How the Palestinian Press and Social Media View Japanese Culture, Literature, Technology, Economy, and Palestinian-Japanese Relations


Mohammad Daraghmeh


Japan has a presence in the Palestinian media. But while this presence expands significantly in news about Japan's generous economic assistance to the Palestinian people, whether through UNRWA, or through infrastructure projects and other assistance to the Palestinian Authority (PA) since its founding in 1994, it significantly narrow when covering other areas related to Japan, its culture, literature, economy and the customs of its people.

Japanese Culture 

You rarely find a special topic about Japanese culture in the Palestinian press, but there are some writers and journalists who have visited Japan and recorded their impressions of that country and its people. There are also international news outlets the covers exciting and interesting stories that are published in the Palestinian media.

On October 18, 2010, Dr. Khaled al-Hroub published an article on the opinion page of the Palestinian newspaper Al-Ayyam about a visit to Japan in which he documented the Palestinian presence in those distant countries, and some deep impressions of the country's beauty, people's customs and scientific and industrial progress.

"On the road between Tokyo and Kyoto, on the fastest train in the world, the plains and valleys confined to the mountainous nature of the country and crowding it. ... Mount Fuji, the tallest and the most famous, stands in the middle of the distance between the two cities, hanging between the white clouds. We see its upper half, while the whiteness wraps around its center like a devoted monk's wrap."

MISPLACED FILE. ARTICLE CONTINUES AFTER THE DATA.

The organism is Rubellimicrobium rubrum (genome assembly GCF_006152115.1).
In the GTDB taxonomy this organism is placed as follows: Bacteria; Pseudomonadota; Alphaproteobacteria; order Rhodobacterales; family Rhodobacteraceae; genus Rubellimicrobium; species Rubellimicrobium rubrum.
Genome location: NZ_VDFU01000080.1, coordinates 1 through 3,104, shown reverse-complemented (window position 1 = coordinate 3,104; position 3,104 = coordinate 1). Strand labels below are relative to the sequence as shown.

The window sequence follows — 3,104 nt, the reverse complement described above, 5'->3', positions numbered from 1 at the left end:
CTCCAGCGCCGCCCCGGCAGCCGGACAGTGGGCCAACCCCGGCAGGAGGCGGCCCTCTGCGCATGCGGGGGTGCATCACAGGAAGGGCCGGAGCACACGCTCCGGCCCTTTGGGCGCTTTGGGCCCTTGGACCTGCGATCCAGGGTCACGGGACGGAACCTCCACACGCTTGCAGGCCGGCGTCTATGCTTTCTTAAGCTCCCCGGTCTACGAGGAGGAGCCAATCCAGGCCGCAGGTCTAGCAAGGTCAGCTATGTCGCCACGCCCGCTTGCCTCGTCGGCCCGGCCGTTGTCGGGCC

On public ethics in Japan, he writes: "It is said in the interpretation of the amazing politeness of people here that their overcrowding in the few lands that nature has made possible has forced them to develop traditions of politeness and respect for the feelings of others."

"What lies ahead in Kyoto, one of the most ancient cities, the oldest capital of the empire, and the starting point for the Meiji Restoration," writes Khaled al-Hroub of Japan's ancient capital Kyoto. “We will visit the most important university, and visit the great Golden Temple, where visitors stand silent, wondering on its doorstep the edges of a history that goes thousands of years... In front of Tokyo's similar Asakusa Temple, there was a long street leading to the luxurious façade where the Japanese scattered their impressive artifacts. They welcome visitors with their polite bows and hospitable hand movements."

Khaled al-Hroub writes in his article of the Japanese Arabist, Nobuaki Notohara, author of "The Arabs: A Japanese Viewpoint," which put a "blame" on Arabs for lagging behind the peoples of the developed world: "Why don't you rise up? You started with us, Muhammad Ali in Egypt, and the Meiji in Japan set off in an approximate time, so why did you freeze?"......Full Report